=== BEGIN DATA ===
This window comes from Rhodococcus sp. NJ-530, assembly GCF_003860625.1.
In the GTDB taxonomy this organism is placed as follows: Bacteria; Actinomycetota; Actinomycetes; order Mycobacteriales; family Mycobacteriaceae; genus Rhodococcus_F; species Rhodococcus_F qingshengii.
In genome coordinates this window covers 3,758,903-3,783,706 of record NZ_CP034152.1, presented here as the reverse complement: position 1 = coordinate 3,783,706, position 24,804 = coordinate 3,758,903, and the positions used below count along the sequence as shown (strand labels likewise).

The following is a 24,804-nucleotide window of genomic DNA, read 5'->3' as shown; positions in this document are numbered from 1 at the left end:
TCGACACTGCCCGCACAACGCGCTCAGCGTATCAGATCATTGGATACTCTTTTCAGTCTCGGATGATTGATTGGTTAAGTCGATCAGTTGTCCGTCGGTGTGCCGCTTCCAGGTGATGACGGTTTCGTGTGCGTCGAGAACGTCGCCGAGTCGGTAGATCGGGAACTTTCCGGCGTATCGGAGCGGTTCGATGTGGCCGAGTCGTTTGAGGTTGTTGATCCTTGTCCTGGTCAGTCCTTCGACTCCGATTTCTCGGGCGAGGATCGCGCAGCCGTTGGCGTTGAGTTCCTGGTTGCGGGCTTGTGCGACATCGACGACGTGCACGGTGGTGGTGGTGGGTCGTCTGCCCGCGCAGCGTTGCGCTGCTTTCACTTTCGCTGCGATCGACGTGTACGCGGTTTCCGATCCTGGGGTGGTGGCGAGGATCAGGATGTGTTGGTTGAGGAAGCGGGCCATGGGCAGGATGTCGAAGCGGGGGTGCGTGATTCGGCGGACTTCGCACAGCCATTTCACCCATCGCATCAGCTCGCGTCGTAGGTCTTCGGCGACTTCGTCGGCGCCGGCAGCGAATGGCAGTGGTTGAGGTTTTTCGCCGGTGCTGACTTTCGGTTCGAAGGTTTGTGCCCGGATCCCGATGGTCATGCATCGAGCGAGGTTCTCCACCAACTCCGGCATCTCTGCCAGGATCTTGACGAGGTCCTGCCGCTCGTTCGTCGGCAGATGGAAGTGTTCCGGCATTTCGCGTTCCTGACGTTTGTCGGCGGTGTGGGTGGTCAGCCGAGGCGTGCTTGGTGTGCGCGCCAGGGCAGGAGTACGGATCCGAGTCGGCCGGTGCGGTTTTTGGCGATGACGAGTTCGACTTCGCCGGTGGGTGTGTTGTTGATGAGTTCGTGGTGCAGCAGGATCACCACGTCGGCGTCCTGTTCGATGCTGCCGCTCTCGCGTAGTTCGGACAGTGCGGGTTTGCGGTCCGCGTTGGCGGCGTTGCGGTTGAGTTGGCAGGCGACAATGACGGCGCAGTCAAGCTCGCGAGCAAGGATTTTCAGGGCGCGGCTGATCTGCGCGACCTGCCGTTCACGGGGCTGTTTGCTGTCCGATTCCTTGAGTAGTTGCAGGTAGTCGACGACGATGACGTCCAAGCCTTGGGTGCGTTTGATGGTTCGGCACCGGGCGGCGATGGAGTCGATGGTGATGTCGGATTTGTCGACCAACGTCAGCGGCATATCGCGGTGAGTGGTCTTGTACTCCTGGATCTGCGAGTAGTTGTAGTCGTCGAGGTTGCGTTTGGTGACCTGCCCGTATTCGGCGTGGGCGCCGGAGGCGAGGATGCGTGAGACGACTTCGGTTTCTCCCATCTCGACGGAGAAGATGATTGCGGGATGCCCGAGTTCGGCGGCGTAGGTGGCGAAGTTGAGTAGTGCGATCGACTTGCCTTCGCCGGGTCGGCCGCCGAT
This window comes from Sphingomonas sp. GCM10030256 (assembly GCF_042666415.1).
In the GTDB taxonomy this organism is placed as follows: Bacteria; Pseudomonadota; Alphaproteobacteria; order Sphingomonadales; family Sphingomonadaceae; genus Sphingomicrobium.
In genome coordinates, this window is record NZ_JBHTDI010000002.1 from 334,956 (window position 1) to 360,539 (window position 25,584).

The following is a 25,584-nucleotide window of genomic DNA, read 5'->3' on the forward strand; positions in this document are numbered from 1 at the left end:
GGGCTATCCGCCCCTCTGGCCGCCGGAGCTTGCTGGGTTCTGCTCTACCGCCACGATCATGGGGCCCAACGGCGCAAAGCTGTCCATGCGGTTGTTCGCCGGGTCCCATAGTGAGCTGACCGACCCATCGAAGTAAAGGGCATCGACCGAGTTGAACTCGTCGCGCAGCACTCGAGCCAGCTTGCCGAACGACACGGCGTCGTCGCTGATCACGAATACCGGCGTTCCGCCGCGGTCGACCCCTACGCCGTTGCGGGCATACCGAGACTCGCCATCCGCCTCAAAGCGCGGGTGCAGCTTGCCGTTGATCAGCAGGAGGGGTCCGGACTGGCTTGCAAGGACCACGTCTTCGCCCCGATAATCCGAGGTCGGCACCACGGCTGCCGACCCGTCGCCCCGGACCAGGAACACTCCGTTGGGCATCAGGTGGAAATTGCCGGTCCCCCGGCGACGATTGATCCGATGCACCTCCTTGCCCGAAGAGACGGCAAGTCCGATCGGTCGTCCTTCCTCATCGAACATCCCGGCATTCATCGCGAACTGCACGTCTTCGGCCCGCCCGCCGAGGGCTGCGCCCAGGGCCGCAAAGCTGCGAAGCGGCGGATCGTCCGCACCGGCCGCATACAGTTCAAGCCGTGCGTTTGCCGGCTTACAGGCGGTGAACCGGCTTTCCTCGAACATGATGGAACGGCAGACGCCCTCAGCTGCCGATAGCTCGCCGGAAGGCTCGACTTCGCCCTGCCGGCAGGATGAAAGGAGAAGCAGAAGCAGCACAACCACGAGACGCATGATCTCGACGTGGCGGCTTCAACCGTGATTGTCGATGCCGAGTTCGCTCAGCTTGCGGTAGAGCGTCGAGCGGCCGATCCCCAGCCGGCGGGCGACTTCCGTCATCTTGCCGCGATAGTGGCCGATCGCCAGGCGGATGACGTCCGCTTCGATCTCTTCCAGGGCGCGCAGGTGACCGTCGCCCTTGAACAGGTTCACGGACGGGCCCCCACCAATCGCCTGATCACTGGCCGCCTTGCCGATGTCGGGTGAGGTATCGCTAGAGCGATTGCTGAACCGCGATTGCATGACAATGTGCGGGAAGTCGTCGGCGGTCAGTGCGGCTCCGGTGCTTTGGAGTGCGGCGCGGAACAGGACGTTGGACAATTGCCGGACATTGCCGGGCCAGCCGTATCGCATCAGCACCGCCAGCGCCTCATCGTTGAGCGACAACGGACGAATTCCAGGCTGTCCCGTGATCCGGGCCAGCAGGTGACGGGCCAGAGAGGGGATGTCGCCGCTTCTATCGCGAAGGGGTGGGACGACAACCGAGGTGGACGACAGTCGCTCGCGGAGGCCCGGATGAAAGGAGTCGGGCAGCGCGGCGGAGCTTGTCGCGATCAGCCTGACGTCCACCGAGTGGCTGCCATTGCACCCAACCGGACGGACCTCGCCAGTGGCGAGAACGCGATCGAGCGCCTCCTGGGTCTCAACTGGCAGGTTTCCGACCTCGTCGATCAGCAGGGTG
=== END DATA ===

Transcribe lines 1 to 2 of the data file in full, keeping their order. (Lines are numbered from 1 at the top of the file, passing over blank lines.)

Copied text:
This window comes from Rhodococcus sp. NJ-530, assembly GCF_003860625.1.
In the GTDB taxonomy this organism is placed as follows: Bacteria; Actinomycetota; Actinomycetes; order Mycobacteriales; family Mycobacteriaceae; genus Rhodococcus_F; species Rhodococcus_F qingshengii.